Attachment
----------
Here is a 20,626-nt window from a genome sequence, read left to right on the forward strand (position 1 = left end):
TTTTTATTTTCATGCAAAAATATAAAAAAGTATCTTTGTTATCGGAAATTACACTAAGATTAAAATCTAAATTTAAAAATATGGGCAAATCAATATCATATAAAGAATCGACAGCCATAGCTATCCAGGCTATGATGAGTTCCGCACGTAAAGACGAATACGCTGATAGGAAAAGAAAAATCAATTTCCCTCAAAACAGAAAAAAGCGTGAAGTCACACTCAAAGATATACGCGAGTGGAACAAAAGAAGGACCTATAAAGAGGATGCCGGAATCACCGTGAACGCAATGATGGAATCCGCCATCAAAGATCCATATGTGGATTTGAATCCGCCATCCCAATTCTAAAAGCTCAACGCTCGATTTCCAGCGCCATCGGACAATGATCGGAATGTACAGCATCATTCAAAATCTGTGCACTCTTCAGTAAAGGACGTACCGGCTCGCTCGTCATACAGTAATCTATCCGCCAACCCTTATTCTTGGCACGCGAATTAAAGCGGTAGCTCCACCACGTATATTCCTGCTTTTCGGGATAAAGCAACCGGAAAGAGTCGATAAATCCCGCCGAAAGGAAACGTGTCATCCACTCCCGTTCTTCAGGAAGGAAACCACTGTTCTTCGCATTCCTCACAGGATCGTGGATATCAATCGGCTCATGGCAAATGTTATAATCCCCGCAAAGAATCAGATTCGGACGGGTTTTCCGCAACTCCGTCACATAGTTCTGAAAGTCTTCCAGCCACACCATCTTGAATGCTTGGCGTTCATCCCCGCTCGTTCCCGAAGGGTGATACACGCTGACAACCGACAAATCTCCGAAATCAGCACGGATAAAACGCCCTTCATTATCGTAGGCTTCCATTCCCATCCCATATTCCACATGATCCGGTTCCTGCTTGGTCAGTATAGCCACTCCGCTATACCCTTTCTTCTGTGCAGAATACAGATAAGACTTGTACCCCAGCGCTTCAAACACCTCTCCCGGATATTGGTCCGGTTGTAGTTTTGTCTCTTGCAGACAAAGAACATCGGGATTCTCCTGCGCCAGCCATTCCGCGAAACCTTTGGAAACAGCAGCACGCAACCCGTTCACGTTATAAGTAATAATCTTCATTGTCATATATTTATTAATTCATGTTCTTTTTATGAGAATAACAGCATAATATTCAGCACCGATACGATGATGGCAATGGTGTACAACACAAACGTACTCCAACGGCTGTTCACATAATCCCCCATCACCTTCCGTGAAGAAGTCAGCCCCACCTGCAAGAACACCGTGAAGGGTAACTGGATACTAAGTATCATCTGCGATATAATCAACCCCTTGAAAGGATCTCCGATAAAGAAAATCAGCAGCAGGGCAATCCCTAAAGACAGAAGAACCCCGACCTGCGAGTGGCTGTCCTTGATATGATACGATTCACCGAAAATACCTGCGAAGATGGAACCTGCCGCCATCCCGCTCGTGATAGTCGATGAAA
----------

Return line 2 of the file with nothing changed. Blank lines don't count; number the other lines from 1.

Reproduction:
TTTTTATTTTCATGCAAAAATATAAAAAAGTATCTTTGTTATCGGAAATTACACTAAGATTAAAATCTAAATTTAAAAATATGGGCAAATCAATATCATATAAAGAATCGACAGCCATAGCTATCCAGGCTATGATGAGTTCCGCACGTAAAGACGAATACGCTGATAGGAAAAGAAAAATCAATTTCCCTCAAAACAGAAAAAAGCGTGAAGTCACACTCAAAGATATACGCGAGTGGAACAAAAGAAGGACCTATAAAGAGGATGCCGGAATCACCGTGAACGCAATGATGGAATCCGCCATCAAAGATCCATATGTGGATTTGAATCCGCCATCCCAATTCTAAAAGCTCAACGCTCGATTTCCAGCGCCATCGGACAATGATCGGAATGTACAGCATCATTCAAAATCTGTGCACTCTTCAGTAAAGGACGTACCGGCTCGCTCGTCATACAGTAATCTATCCGCCAACCCTTATTCTTGGCACGCGAATTAAAGCGGTAGCTCCACCACGTATATTCCTGCTTTTCGGGATAAAGCAACCGGAAAGAGTCGATAAATCCCGCCGAAAGGAAACGTGTCATCCACTCCCGTTCTTCAGGAAGGAAACCACTGTTCTTCGCATTCCTCACAGGATCGTGGATATCAATCGGCTCATGGCAAATGTTATAATCCCCGCAAAGAATCAGATTCGGACGGGTTTTCCGCAACTCCGTCACATAGTTCTGAAAGTCTTCCAGCCACACCATCTTGAATGCTTGGCGTTCATCCCCGCTCGTTCCCGAAGGGTGATACACGCTGACAACCGACAAATCTCCGAAATCAGCACGGATAAAACGCCCTTCATTATCGTAGGCTTCCATTCCCATCCCATATTCCACATGATCCGGTTCCTGCTTGGTCAGTATAGCCACTCCGCTATACCCTTTCTTCTGTGCAGAATACAGATAAGACTTGTACCCCAGCGCTTCAAACACCTCTCCCGGATATTGGTCCGGTTGTAGTTTTGTCTCTTGCAGACAAAGAACATCGGGATTCTCCTGCGCCAGCCATTCCGCGAAACCTTTGGAAACAGCAGCACGCAACCCGTTCACGTTATAAGTAATAATCTTCATTGTCATATATTTATTAATTCATGTTCTTTTTATGAGAATAACAGCATAATATTCAGCACCGATACGATGATGGCAATGGTGTACAACACAAACGTACTCCAACGGCTGTTCACATAATCCCCCATCACCTTCCGTGAAGAAGTCAGCCCCACCTGCAAGAACACCGTGAAGGGTAACTGGATACTAAGTATCATCTGCGATATAATCAACCCCTTGAAAGGATCTCCGATAAAGAAAATCAGCAGCAGGGCAATCCCTAAAGACAGAAGAACCCCGACCTGCGAGTGGCTGTCCTTGATATGATACGATTCACCGAAAATACCTGCGAAGATGGAACCTGCCGCCATCCCGCTCGTGATAGTCGATGAAA